You discuss many other major masterpieces in detail, from Giotto’s frescoes for the Arena Chapel and Ghiberti’s bronze doors for the Florence Baptistery to Leonardo’s Last Supper and Michelangelo’s Last Judgment.
Terms and Techniques
Professor Kloss offers other insights as well. Did you know that it is incorrect to refer to Leonardo as "da Vinci," which is not his last name but the indication of his town of birth? Or that the Renaissance was put on hold for half a century due to the Black Death? Or that Renaissance marble sculpture was sometimes painted?
You also learn how to recognize saints from the symbols that accompany them: St. Paul by his sword, St. Peter by his keys, and St. Jerome by the stone in his hand with which he strikes himself in penance for his sins.
Of great use in your further studies are the terms and techniques that Professor Kloss explains:
In Italian, the 14th century is called the Trecento. The literal meaning is three hundred, but it is shorthand for the one thousand three hundreds. Likewise, the 15th century is called the Quattrocento, and the 16th the Cinquecento. These Italian terms are commonly used in art historical writing and speaking about Italian art.
Fresco means fresh in Italian. The technique involves painting on a shallow layer of freshly troweled wet plaster (the intonaco) with water-based pigments, which penetrate into the plaster. Rapid execution is required before the plaster sets overnight, allowing one working day. The area that can be covered is thus called a giornata (day, or day’s work).
In linear or one-point perspective, the vanishing point corresponds to the spectator’s viewpoint, and that is why the pictorial space can be felt as an extension of the viewer’s real space. Leon Battista Alberti, the architect who first published a formulation of these principles in 1435, likened the picture surface to a window.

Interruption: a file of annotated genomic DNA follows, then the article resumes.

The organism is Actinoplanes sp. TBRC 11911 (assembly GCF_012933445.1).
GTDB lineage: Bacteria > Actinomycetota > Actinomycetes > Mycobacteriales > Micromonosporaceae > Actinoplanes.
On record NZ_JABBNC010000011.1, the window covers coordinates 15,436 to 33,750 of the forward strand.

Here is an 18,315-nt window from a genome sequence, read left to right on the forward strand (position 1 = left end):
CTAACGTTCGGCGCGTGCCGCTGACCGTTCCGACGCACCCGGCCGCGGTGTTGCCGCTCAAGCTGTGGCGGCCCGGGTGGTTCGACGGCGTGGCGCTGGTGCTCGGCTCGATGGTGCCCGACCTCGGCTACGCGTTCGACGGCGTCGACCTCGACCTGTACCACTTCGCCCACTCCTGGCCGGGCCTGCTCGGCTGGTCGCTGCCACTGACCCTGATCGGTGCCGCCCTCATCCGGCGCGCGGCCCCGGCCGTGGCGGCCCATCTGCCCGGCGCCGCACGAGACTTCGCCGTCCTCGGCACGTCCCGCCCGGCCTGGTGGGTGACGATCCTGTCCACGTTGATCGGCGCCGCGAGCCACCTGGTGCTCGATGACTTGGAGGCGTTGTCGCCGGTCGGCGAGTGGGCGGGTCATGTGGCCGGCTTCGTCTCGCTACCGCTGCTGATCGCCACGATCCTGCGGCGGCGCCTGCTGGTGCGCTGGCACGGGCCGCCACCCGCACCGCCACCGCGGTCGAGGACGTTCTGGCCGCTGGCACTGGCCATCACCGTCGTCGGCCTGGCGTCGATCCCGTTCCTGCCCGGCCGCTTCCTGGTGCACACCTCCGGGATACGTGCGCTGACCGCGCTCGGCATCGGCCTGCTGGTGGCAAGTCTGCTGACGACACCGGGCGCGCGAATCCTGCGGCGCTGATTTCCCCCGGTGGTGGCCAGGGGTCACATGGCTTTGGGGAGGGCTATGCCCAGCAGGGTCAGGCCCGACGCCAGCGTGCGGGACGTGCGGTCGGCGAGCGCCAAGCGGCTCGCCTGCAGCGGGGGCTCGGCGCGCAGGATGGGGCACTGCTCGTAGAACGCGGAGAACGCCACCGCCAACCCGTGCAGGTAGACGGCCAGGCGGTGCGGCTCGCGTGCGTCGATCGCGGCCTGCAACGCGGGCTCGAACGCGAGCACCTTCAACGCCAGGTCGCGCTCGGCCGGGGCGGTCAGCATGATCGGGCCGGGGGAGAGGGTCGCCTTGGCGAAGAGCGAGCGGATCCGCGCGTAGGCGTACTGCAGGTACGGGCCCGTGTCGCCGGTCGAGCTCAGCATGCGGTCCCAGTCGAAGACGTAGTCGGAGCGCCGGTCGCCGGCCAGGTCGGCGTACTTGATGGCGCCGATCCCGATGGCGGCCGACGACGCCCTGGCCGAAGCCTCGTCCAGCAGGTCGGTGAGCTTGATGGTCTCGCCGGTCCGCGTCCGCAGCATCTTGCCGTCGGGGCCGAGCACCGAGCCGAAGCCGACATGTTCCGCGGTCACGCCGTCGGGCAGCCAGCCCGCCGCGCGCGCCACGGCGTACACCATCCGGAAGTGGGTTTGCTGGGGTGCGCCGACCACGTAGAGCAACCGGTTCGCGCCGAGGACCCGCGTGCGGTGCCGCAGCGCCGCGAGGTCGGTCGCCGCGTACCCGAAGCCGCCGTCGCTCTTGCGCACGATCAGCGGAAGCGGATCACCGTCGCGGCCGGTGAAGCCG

Drying oils such as linseed oil and walnut oil form a solid film when exposed to the air for long enough time. Because they dry slowly, they can be applied evenly over a wide surface. The color, bound in the oil, has a richness and a luminosity that comes from the translucency of the medium.
Uffizi, the name of the famous museum in Florence, means simply offices—the original function of the museum building.
The Renaissance: 120 Years That Transformed Art
In the final two lectures, Professor Kloss looks at the Renaissance as a whole and surveys the political, social, and religious events of the early 16th century that brought profound change to Italy and the rest of Europe. He then examines how art inevitably changed as a result.
Altogether, the Renaissance lasted about 120 years, and the period of the High Renaissance a little over 40 years. No later Western art can be discussed without reference to this era—especially as it matured and flourished in the cities of Italy.
Course Lecture Titles
Italy and the Renaissance
From Gothic to Renaissance
Brunelleschi and Ghiberti in Florence
Donatello and Luca della Robbia
Masaccio—The Brancacci Chapel
Fra Angelico and Fra Filippo Lippi
Donatello and Padua
Piero della Francesca—Individual Works
Piero della Francesca—Legend of the True Cross
Pageant of Life in Renaissance Florence
The Heroic Nude
Sculpture Small and Large
Botticelli—Spirituality and Sensuality
Botticelli and the Trouble in Italy
Leonardo da Vinci—Portraits and Altarpieces
Leonardo da Vinci—The Last Supper
Michelangelo—The Sistine Chapel Ceiling
Raphael—Madonnas and Portraits
Urbino—Microcosm of Renaissance Civilization
Andrea Mantegna in Padua and Mantua
Venice—Byzantine, Gothic, and Renaissance
Celebrating the Living City
Giovanni Bellini—The Early Years
Antonello da Messina and Giovanni Bellini
Giovanni Bellini—The Late Years
Giorgione or Titian?
Titian—The Early Years
A Culture in Crisis
The Renaissance Reformed